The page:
4 July - 8 July 2011
Marysa Dowling's photographic practice is concerned with human behavior and interaction. It is an exploration and observation of how people function, communicate and relate to each other. Working closely with her subjects she explores the ways in which we represent ourselves. Looking at how we function as both individuals and as part of various social and cultural groups. Projects also concentrate on our sense of place, considering relationships, family and community as an interdependent mass. Central to her practice is the role that photography plays in daily life as a means of expression and representation. Recent projects have centered on ideas around objects, journeys, communication and exchange.
Inspired by Josphine Pryde’s exhibition, 'Embryos and Estate Agents: L'Art de Vivre' and linking to investigations in Dowling’s own practice, the residency with Wellington Primary School explored ideas surrounding time and place in relation to photographic process. The children looked at how they could use photography to record this specific time in their lives, both the physical and emotional. The week consisted of a series of experiments using contemporary and historical time-based photographic techniques and processes; this included working with pinhole cameras, medium format cameras, digital cameras, photocopiers and scanners. The photographic explorations were intended to highlight the cross over between science and art; give space to look at pose, gesture and performance within portrait photography along with context, use of and the sequencing and layering of images.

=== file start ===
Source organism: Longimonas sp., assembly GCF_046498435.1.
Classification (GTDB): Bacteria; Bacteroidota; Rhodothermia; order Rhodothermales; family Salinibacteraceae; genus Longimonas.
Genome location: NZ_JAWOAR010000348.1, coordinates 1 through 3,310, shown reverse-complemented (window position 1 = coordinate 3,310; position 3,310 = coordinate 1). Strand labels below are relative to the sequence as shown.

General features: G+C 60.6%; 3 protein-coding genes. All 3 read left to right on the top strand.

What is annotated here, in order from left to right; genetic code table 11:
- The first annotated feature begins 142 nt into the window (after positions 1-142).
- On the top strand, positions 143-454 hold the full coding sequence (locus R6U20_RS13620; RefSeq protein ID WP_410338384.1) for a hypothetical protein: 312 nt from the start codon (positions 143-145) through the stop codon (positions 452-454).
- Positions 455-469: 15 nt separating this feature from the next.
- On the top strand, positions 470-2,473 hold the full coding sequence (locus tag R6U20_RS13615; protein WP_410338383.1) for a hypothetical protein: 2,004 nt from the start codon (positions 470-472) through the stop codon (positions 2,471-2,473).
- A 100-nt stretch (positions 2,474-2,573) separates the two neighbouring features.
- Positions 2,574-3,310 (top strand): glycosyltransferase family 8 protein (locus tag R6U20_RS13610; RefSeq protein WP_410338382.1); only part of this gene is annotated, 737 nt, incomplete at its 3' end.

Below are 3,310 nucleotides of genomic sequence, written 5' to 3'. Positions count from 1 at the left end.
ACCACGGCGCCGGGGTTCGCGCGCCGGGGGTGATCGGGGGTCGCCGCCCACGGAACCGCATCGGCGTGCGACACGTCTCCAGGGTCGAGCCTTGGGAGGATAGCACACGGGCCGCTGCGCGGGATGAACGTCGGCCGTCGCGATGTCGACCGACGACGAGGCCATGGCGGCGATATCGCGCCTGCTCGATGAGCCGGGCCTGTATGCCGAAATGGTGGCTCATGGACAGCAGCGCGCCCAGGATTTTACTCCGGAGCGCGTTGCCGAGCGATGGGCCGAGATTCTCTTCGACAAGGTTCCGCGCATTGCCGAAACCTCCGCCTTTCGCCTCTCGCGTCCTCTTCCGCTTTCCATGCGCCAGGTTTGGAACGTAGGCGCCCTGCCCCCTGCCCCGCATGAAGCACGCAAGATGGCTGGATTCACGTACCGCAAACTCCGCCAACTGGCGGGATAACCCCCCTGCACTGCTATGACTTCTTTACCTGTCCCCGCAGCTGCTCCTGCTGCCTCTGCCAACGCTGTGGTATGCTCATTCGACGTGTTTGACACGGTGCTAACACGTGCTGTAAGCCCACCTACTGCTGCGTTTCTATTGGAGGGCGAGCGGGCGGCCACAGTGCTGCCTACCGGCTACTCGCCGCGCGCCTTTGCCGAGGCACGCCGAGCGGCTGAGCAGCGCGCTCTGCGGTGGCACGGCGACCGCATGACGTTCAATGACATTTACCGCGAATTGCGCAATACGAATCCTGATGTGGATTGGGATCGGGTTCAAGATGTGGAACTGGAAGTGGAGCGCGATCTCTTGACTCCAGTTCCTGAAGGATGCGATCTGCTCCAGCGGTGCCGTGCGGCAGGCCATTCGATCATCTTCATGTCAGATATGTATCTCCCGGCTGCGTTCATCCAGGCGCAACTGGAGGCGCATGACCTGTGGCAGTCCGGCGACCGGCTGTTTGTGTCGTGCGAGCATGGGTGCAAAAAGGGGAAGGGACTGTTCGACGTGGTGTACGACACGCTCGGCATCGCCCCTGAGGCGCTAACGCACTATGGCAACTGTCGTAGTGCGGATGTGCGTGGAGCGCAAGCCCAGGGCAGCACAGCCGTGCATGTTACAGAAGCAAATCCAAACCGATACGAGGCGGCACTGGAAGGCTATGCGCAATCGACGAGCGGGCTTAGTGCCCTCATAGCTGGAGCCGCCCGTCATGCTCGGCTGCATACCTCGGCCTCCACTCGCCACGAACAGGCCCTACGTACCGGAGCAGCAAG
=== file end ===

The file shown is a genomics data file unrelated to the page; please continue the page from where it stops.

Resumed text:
About the artist
UK and International exhibitions include Courtauld Institute (2011), Los Angeles County Museum of Art, (2009) The Photographers Gallery (2007) The Whitechapel Gallery (2006) John Kobal Portraiture Award, The National Portrait Gallery (1999)
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